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article imageDownsides of telehealth could limit further growth

By Tim Sandle     Jul 18, 2020 in Health
The use of telehealth has risen during the COVID-19 crisis and this adds to the provision of services and those who champion this form of healthcare (such as boosting schedule adherence). However, there remain issues that need to be addressed.
Telehealth has various constellations of which one is video consultations. This form of consultation has been highly prioritized tin many countries because of the COVID-19 pandemic, either with more people seeking advice and through medical practices seeking to discourage people from attending premises directly.
While effective, there are some critiques of telehealth. These highlight some weakness rather than arguing that telehealth has no role at all. Some of these weakness, together with recent literature, are discussed below.
While telehealth is universally cheaper than face-to-face discussions with physicians (by around 50 percent), the expansion in telehealth to previously unmet needs creates a new costs for health services. Furthermore, some analysts argue that the cost savings promised by telehealth are not as great as previously thought once the full cost of supply and medical practitioner costs are factored in.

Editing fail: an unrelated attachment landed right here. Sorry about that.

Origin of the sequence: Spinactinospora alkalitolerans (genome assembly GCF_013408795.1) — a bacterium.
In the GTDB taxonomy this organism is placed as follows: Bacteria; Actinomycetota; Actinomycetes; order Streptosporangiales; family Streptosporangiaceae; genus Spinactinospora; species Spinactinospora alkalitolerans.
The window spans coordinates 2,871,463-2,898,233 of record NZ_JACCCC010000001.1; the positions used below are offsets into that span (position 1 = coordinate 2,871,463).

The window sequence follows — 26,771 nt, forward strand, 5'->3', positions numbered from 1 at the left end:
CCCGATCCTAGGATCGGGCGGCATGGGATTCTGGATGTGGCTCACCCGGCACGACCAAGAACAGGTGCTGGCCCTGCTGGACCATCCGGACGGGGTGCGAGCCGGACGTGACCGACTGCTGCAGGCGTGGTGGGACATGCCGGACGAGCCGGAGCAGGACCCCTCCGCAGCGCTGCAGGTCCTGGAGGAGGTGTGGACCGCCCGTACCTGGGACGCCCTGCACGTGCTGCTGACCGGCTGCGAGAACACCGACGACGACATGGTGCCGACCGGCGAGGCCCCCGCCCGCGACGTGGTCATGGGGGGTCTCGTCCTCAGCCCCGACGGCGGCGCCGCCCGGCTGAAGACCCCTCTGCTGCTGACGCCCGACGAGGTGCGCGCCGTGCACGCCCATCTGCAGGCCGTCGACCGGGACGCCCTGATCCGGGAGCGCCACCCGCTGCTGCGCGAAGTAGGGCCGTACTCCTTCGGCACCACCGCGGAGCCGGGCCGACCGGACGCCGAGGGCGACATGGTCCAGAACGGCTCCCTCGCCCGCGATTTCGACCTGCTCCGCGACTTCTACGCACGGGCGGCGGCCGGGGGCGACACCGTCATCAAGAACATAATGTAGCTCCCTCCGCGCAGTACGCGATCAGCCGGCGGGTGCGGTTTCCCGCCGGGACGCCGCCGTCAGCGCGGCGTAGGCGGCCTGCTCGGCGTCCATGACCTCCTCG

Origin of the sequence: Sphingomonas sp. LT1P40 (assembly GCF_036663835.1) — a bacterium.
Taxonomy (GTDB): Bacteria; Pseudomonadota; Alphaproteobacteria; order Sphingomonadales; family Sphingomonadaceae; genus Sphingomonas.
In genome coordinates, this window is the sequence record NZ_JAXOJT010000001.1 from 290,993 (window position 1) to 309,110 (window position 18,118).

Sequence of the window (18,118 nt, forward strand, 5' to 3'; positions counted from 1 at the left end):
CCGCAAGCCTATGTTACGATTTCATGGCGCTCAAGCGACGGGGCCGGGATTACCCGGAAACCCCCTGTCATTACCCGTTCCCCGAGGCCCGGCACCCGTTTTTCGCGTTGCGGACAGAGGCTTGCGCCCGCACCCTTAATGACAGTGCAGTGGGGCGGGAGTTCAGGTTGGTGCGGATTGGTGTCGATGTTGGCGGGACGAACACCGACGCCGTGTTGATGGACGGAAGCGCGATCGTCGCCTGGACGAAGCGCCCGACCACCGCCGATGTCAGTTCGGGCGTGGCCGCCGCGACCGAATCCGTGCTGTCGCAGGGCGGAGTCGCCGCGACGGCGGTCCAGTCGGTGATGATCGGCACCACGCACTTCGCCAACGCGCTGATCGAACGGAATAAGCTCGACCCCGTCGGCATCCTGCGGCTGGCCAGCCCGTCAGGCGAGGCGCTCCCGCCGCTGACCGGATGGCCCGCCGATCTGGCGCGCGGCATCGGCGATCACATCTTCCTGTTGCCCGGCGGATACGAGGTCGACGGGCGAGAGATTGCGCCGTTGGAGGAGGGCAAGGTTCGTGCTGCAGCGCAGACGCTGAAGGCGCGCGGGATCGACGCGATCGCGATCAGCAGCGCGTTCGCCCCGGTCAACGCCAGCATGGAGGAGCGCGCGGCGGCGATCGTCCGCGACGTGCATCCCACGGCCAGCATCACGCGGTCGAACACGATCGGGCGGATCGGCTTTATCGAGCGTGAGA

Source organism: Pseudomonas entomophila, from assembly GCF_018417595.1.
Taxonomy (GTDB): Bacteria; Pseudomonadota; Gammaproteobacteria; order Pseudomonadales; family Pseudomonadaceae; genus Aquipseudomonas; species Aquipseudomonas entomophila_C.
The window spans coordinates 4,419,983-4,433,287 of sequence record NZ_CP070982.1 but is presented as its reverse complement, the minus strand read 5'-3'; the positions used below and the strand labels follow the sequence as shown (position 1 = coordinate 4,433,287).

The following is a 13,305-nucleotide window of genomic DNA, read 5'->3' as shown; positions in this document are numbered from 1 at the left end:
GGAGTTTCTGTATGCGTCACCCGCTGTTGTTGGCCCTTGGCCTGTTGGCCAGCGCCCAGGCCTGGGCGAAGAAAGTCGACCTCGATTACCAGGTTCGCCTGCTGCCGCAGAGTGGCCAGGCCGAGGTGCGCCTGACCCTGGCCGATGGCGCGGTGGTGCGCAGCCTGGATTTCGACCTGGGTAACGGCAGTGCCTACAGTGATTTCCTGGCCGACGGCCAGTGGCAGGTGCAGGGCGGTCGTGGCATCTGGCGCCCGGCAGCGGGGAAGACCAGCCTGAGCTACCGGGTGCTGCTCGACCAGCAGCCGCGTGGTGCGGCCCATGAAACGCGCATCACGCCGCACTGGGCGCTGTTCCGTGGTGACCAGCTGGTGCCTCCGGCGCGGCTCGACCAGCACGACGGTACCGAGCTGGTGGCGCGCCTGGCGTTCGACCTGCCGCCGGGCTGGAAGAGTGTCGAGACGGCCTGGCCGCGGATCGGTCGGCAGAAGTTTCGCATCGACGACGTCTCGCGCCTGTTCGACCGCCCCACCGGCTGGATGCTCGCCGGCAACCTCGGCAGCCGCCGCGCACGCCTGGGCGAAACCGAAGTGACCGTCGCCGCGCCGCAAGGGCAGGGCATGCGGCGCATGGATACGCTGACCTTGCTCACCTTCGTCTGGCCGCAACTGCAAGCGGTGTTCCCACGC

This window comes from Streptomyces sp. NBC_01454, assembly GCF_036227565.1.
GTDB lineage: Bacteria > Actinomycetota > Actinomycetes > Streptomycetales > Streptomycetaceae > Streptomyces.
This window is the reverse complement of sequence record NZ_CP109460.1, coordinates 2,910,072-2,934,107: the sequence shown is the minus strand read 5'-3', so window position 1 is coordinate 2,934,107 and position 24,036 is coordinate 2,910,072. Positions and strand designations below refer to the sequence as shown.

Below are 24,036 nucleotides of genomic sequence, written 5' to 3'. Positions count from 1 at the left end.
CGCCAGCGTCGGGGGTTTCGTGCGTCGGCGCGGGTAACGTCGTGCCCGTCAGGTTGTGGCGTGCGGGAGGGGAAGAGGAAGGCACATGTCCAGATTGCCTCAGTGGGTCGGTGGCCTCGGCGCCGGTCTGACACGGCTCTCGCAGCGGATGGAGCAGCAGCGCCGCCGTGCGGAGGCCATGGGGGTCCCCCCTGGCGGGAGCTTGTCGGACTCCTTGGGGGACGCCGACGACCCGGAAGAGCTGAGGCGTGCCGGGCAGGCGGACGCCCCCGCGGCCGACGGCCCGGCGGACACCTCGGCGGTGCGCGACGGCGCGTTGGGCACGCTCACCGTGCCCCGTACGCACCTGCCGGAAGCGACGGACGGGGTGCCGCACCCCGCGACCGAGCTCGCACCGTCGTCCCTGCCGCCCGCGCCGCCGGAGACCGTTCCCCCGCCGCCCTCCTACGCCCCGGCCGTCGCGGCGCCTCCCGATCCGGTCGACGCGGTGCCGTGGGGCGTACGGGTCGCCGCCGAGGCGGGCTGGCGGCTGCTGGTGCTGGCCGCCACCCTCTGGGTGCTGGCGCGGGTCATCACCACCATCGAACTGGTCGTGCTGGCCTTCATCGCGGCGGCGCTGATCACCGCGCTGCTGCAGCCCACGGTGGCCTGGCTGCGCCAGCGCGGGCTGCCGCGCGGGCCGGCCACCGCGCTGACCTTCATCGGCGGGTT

READ MORE: Telehealth booms amid the COVID-19 pandemic
Low take-up
While telehealth is expanding, there are some analysts who see this expansion as largely based on established patient-doctor relationships. In other words, many patients who only wish to engage with an established medical professional; hence, the telehealth set-up is usually best placed in an already established relation between patient and clinician.
Getting it wrong
A further concern relates to when so-called “no touch” medicine gets things wrong. At times the process can be risky, misleading and it can generate wrong diagnostics and therapies. Data is patchy about the extent to misdiagnosis. This issue occurs with in-person health care as well as with digital health. Some analysts are concerned that the risks increase with telehealth. This may arise, for instance, where there is no clear standard of care established or where the quality is uneven between one provider and the next. From the health economics perspective, misdiagnosis can pass on costs to mainstream healthcare and hence increase the overall costs to the general health care system as well as presenting a danger to patients.
As well as a misdiagnosis leading to disease progression or even worsened conditions for the patient, medical practitioners could face greater legal exposure. A medical malpractice suit could hold a negligent clinician liable for their wrongdoings, helping a patient recover compensation for their injuries and losses.
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